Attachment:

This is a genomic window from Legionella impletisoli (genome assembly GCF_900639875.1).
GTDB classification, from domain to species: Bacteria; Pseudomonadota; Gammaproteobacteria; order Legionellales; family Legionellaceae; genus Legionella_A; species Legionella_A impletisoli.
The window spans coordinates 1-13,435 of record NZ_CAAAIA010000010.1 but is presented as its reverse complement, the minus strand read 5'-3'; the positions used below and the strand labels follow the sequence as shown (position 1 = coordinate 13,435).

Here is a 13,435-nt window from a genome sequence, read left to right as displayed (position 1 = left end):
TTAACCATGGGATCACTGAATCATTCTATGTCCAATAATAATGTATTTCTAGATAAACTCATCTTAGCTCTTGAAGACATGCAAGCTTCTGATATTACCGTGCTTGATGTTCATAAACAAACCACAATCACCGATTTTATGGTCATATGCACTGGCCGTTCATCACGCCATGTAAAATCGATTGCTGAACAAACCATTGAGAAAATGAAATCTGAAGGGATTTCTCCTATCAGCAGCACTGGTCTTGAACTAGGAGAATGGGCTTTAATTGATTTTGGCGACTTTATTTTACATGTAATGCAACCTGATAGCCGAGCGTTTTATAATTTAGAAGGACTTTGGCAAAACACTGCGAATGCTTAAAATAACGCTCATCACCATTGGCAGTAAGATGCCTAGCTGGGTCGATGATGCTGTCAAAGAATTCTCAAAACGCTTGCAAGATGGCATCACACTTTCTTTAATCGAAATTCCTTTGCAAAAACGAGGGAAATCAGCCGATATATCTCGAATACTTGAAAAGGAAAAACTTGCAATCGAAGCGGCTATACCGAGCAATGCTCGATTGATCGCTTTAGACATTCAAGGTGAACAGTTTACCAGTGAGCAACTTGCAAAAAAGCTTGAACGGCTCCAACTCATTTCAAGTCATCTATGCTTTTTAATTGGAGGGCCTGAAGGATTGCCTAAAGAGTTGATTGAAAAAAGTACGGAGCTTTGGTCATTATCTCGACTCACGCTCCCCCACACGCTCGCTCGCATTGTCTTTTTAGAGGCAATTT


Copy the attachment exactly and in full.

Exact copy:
This is a genomic window from Legionella impletisoli (genome assembly GCF_900639875.1).
GTDB classification, from domain to species: Bacteria; Pseudomonadota; Gammaproteobacteria; order Legionellales; family Legionellaceae; genus Legionella_A; species Legionella_A impletisoli.
The window spans coordinates 1-13,435 of record NZ_CAAAIA010000010.1 but is presented as its reverse complement, the minus strand read 5'-3'; the positions used below and the strand labels follow the sequence as shown (position 1 = coordinate 13,435).

Here is a 13,435-nt window from a genome sequence, read left to right as displayed (position 1 = left end):
TTAACCATGGGATCACTGAATCATTCTATGTCCAATAATAATGTATTTCTAGATAAACTCATCTTAGCTCTTGAAGACATGCAAGCTTCTGATATTACCGTGCTTGATGTTCATAAACAAACCACAATCACCGATTTTATGGTCATATGCACTGGCCGTTCATCACGCCATGTAAAATCGATTGCTGAACAAACCATTGAGAAAATGAAATCTGAAGGGATTTCTCCTATCAGCAGCACTGGTCTTGAACTAGGAGAATGGGCTTTAATTGATTTTGGCGACTTTATTTTACATGTAATGCAACCTGATAGCCGAGCGTTTTATAATTTAGAAGGACTTTGGCAAAACACTGCGAATGCTTAAAATAACGCTCATCACCATTGGCAGTAAGATGCCTAGCTGGGTCGATGATGCTGTCAAAGAATTCTCAAAACGCTTGCAAGATGGCATCACACTTTCTTTAATCGAAATTCCTTTGCAAAAACGAGGGAAATCAGCCGATATATCTCGAATACTTGAAAAGGAAAAACTTGCAATCGAAGCGGCTATACCGAGCAATGCTCGATTGATCGCTTTAGACATTCAAGGTGAACAGTTTACCAGTGAGCAACTTGCAAAAAAGCTTGAACGGCTCCAACTCATTTCAAGTCATCTATGCTTTTTAATTGGAGGGCCTGAAGGATTGCCTAAAGAGTTGATTGAAAAAAGTACGGAGCTTTGGTCATTATCTCGACTCACGCTCCCCCACACGCTCGCTCGCATTGTCTTTTTAGAGGCAATTT